Sex effects on DNA methylation affect discovery in epigenome-wide association study of schizophrenia

Mol Psychiatry. 2024 Mar 19. doi: 10.1038/s41380-024-02513-9. Online ahead of print.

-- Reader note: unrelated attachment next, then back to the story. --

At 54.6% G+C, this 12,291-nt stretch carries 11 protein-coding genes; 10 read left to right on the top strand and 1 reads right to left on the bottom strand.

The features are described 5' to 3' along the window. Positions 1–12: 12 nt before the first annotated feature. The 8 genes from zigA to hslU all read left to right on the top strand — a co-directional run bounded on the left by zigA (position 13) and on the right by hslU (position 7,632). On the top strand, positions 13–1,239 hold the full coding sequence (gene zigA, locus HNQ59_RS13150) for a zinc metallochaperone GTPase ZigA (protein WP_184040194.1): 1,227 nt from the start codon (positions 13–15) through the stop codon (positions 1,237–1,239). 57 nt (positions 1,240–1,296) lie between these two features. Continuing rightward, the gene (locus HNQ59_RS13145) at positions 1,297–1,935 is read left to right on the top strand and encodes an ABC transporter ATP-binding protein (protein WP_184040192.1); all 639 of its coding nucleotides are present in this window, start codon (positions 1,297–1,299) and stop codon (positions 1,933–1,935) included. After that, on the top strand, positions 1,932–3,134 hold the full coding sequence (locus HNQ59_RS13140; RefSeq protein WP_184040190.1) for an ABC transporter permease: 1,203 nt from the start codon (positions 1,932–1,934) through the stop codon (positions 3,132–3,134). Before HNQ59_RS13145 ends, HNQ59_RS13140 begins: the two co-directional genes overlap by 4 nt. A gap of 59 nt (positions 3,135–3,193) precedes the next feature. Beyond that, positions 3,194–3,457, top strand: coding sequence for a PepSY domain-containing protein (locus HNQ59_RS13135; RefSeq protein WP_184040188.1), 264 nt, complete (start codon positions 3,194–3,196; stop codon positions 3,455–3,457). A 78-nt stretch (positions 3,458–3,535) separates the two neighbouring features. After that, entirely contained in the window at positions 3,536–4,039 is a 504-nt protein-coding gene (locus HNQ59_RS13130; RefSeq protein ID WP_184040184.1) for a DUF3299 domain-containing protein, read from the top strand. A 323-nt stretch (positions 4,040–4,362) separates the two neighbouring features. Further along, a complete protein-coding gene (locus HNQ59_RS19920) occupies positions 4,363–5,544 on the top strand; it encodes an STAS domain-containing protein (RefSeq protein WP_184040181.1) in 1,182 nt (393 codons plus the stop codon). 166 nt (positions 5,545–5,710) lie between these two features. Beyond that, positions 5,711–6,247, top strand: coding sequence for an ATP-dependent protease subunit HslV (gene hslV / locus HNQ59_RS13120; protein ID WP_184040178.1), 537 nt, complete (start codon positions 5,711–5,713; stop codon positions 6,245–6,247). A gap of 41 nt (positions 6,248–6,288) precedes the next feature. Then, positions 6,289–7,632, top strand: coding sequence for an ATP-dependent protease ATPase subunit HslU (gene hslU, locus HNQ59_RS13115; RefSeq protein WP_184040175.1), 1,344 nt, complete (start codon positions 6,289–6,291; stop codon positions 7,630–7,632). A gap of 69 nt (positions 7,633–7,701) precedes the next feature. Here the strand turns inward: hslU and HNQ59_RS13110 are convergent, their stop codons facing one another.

Sex differences in the epidemiology and clinical characteristics of schizophrenia are well-known; however, the molecular mechanisms underlying these differences remain unclear. Further, the potential advantages of sex-stratified meta-analyses of epigenome-wide association studies (EWAS) of schizophrenia have not been investigated. Here, we performed sex-stratified EWAS meta-analyses to investigate whether sex stratification improves discovery, and to identify differentially methylated regions (DMRs) in schizophrenia. Peripheral blood-derived DNA methylation data from 1519 cases of schizophrenia (male n = 989, female n = 530) and 1723 controls (male n = 997, female n = 726) from three publicly available datasets, and the TOP cohort were meta-analyzed to compare sex-specific, sex-stratified, and sex-adjusted EWAS. The predictive power of each model was assessed by polymethylation score (PMS). The number of schizophrenia-associated differentially methylated positions identified was higher for the sex-stratified model than for the sex-adjusted one. We identified 20 schizophrenia-associated DMRs in the sex-stratified analysis. PMS from sex-stratified analysis outperformed that from sex-adjusted analysis in predicting schizophrenia. Notably, PMSs from the sex-stratified and female-only analyses, but not those from sex-adjusted or the male-only analyses, significantly predicted schizophrenia in males. The findings suggest that sex-stratified EWAS meta-analyses improve the identification of schizophrenia-associated epigenetic changes and highlight an interaction between sex and schizophrenia status on DNA methylation. Sex-specific DNA methylation may have potential implications for precision psychiatry and the development of stratified treatments for schizophrenia.